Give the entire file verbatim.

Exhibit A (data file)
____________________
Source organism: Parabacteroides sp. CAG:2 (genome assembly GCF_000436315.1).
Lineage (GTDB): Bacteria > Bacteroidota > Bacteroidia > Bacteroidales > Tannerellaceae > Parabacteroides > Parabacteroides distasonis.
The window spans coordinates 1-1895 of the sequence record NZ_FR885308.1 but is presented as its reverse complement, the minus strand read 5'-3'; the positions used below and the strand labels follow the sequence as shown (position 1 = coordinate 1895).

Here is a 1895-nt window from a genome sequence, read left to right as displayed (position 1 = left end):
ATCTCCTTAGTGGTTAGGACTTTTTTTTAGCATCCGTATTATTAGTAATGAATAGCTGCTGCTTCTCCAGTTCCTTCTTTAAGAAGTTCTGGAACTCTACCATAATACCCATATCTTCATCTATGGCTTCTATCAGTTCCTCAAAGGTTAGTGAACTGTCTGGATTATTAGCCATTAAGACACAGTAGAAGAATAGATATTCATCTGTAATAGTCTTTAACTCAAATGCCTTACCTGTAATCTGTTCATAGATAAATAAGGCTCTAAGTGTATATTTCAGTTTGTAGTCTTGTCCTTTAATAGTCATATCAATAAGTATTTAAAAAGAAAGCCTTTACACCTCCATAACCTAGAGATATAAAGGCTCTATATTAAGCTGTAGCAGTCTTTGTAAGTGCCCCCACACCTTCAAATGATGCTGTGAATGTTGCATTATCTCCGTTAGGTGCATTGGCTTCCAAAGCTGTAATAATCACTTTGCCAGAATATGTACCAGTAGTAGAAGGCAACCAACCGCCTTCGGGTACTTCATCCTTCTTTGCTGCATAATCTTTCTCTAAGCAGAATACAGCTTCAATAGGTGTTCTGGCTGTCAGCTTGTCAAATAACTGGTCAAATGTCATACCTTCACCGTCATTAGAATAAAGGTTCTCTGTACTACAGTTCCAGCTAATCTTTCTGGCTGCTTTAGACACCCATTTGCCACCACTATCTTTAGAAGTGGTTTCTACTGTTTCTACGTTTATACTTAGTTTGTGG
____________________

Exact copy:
Source organism: Parabacteroides sp. CAG:2 (genome assembly GCF_000436315.1).
Lineage (GTDB): Bacteria > Bacteroidota > Bacteroidia > Bacteroidales > Tannerellaceae > Parabacteroides > Parabacteroides distasonis.
The window spans coordinates 1-1895 of the sequence record NZ_FR885308.1 but is presented as its reverse complement, the minus strand read 5'-3'; the positions used below and the strand labels follow the sequence as shown (position 1 = coordinate 1895).

Here is a 1895-nt window from a genome sequence, read left to right as displayed (position 1 = left end):
ATCTCCTTAGTGGTTAGGACTTTTTTTTAGCATCCGTATTATTAGTAATGAATAGCTGCTGCTTCTCCAGTTCCTTCTTTAAGAAGTTCTGGAACTCTACCATAATACCCATATCTTCATCTATGGCTTCTATCAGTTCCTCAAAGGTTAGTGAACTGTCTGGATTATTAGCCATTAAGACACAGTAGAAGAATAGATATTCATCTGTAATAGTCTTTAACTCAAATGCCTTACCTGTAATCTGTTCATAGATAAATAAGGCTCTAAGTGTATATTTCAGTTTGTAGTCTTGTCCTTTAATAGTCATATCAATAAGTATTTAAAAAGAAAGCCTTTACACCTCCATAACCTAGAGATATAAAGGCTCTATATTAAGCTGTAGCAGTCTTTGTAAGTGCCCCCACACCTTCAAATGATGCTGTGAATGTTGCATTATCTCCGTTAGGTGCATTGGCTTCCAAAGCTGTAATAATCACTTTGCCAGAATATGTACCAGTAGTAGAAGGCAACCAACCGCCTTCGGGTACTTCATCCTTCTTTGCTGCATAATCTTTCTCTAAGCAGAATACAGCTTCAATAGGTGTTCTGGCTGTCAGCTTGTCAAATAACTGGTCAAATGTCATACCTTCACCGTCATTAGAATAAAGGTTCTCTGTACTACAGTTCCAGCTAATCTTTCTGGCTGCTTTAGACACCCATTTGCCACCACTATCTTTAGAAGTGGTTTCTACTGTTTCTACGTTTATACTTAGTTTGTGG